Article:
For addicts, here's an intelligent legal analysis of the Zimmerman bail hearing on the Talk Left website, plus some above-average comments.
Meanwhile, Your Lying Eyes points out that the prosecution's strong suit is that the police apparently didn't interview the girl on the phone with Trayvon before Lawyer Crump got to her, so in a trial her testimony will be well coached, with little in the way of a pre-Crump record of statements to contradict the talking points Crump wants her to emphasize. For all the media fantasizing about "sloppy police work," that might be the cops' biggest failing, which could well redound to the detriment of Zimmerman.
As I've mentioned several times before, it's hardly impossible that Dee Dee heard Martin refer to the unknown man using a racist or homophobic slur, and that, therefore, by current law, the physical encounter may have begun as a hate crime on the part of Martin. If so, Lawyer Crump, I would imagine, would have made sure to have had a talk or two with Dee Dee about how not to mention any of that under oath.
Some sci-fi questions on my part: How closely would cell phone records be able to determine the whereabouts of Zimmerman and Martin in the minutes leading up to the shooting? Cell phone systems keep track of which cell a phone is in, so would that be precise enough to evaluate the "stalk" versus "double-back" narratives? What about GPS options on phones?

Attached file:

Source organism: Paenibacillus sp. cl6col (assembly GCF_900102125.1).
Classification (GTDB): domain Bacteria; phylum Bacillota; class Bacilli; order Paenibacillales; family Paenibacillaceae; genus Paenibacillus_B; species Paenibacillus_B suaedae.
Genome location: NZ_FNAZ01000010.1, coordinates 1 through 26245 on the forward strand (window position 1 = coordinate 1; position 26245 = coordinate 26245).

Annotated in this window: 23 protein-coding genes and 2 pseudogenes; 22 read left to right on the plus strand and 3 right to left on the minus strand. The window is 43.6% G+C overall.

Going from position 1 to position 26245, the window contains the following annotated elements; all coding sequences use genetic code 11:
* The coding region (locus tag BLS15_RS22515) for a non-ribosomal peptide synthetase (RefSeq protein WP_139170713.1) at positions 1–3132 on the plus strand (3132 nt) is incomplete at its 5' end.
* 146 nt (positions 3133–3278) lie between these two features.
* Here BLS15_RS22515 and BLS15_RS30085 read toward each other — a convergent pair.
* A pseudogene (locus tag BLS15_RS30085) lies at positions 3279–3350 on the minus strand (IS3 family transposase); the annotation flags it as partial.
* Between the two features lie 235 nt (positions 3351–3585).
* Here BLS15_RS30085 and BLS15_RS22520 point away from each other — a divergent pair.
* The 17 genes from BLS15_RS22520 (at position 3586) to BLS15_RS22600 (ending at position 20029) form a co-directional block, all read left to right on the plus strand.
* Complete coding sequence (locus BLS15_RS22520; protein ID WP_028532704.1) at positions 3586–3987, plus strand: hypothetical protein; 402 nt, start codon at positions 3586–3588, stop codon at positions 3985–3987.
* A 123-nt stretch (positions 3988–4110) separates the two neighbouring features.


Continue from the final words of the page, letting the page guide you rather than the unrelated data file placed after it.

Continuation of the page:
How do we know the National Security Administration doesn't have a recording of the Trayvon-Dee Dee phone calls? Back in the 1990s, I used to occasionally read of French government and corporate officials complaining that the "Anglo-Saxons" were listening in on their calls as part of "Echelon." Being young and naive, I dismissed such allegations, but, evidently, I was wrong. How do we know the NSA doesn't have a record of most cell phone conversations? I've never heard that they do, but nobody seems terribly interested in the question.